High semiconductor inventory levels are expressions of change and anxiety 

semiconductors inventory

The news is full of stories about supply chain congestion, above all in the semiconductor sector. Reports in the Nikkei newspaper in Japan suggest that the reality is somewhat different. An article on Friday stated that “total inventory at the world’s nine leading chipmakers hit a record high of $64.7 billion as of the end of June, as companies quickly move to ramp up production to alleviate a protracted shortage that has disrupted supply chains in the auto industry and beyond”.

The Nikkei is right. Looking at the inventory of the largest manufacturer, TSMC, inventory measured by value has leapt from T$85.79m in Q2 2020 to T$170.44m. Stock-turn has also risen, from 55 days in Q2 2020 to 85 days in Q2 2021. The industry generally is seeing high levels of inventory by historic standards.

Yet many sectors report a shortage of semiconductors. Certainly, demand is rising, with the major manufacturers seeing quarterly growth running at between 15-20%. Normally it would be expected that higher demand would lead to lower inventory, at least of finished product. This clearly is not happening.

One reason may be a desire to create higher operational buffer-stocks as a response to supply chain uncertainty. For example, the Nikkei article quotes Seiji Kuraishi, an Executive Vice President at Honda who commented that “We may need to change the way we approach inventory, like by cultivating more chip suppliers”. In a different way, this may also apply to the semiconductor manufacturers themselves, who seem to be anticipating continued strong sales in the short-term and are creating higher volumes of finished product in order to exploit the opportunity. This underlines the role of inventory as being as much the expression of uncertainty as supply.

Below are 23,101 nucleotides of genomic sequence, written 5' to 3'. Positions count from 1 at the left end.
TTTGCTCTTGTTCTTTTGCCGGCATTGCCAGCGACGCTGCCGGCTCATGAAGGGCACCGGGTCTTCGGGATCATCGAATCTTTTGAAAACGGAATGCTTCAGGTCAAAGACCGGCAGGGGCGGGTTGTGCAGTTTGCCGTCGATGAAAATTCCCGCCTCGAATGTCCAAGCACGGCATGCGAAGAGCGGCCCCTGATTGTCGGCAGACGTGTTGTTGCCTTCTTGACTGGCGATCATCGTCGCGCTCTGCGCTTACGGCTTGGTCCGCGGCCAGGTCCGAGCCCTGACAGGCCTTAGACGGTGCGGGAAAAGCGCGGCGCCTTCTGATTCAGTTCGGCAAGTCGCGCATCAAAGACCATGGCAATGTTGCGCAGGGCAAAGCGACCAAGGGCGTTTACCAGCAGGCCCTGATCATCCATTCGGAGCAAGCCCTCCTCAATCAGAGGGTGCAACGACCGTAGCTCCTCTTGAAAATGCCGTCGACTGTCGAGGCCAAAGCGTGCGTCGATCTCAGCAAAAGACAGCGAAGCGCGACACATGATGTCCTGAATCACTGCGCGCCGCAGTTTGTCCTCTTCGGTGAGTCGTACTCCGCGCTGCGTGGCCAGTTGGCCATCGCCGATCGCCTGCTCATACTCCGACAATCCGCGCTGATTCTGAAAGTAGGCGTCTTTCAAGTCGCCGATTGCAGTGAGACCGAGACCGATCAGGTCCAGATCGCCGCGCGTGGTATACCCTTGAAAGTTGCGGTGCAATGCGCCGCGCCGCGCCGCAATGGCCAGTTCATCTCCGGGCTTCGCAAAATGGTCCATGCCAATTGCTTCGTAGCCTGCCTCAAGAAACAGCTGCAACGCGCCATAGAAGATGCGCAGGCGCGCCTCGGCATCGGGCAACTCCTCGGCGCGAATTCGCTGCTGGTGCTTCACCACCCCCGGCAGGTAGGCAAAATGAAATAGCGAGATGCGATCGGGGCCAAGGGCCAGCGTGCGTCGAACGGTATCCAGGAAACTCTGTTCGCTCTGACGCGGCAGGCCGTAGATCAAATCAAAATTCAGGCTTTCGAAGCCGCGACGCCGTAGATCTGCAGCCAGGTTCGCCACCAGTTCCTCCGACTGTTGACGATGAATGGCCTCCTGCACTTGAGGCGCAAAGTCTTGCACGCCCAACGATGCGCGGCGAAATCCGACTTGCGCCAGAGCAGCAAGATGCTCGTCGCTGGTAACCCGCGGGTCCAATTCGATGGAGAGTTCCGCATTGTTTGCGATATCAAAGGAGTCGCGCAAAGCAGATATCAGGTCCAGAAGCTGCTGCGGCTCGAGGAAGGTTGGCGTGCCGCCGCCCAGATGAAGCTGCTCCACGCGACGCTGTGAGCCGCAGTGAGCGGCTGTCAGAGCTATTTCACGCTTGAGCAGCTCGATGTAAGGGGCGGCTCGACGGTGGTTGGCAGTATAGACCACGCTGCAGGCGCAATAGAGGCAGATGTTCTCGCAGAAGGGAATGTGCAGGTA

One possible explanation for such uncertainty and supply chain friction seen over much of the past year is the effects of economic change. Demand for semiconductors, in particular, has leapt as such technology has become increasingly central to products such as cars, however, such violent change is also seen elsewhere in the global economy in areas such as e-retailing.

It might be suggested that it is not the overall volume of economic demand that has changed, rather it is the pattern of demand that is different. This is creating a localised lack of capacity, friction and uncertainty which in turn is driving supply chain managers to create higher inventory.

T$1 = €0.30/US$0.36

Source: Transport Intelligence, August 24, 2021

Author: Thomas Cullen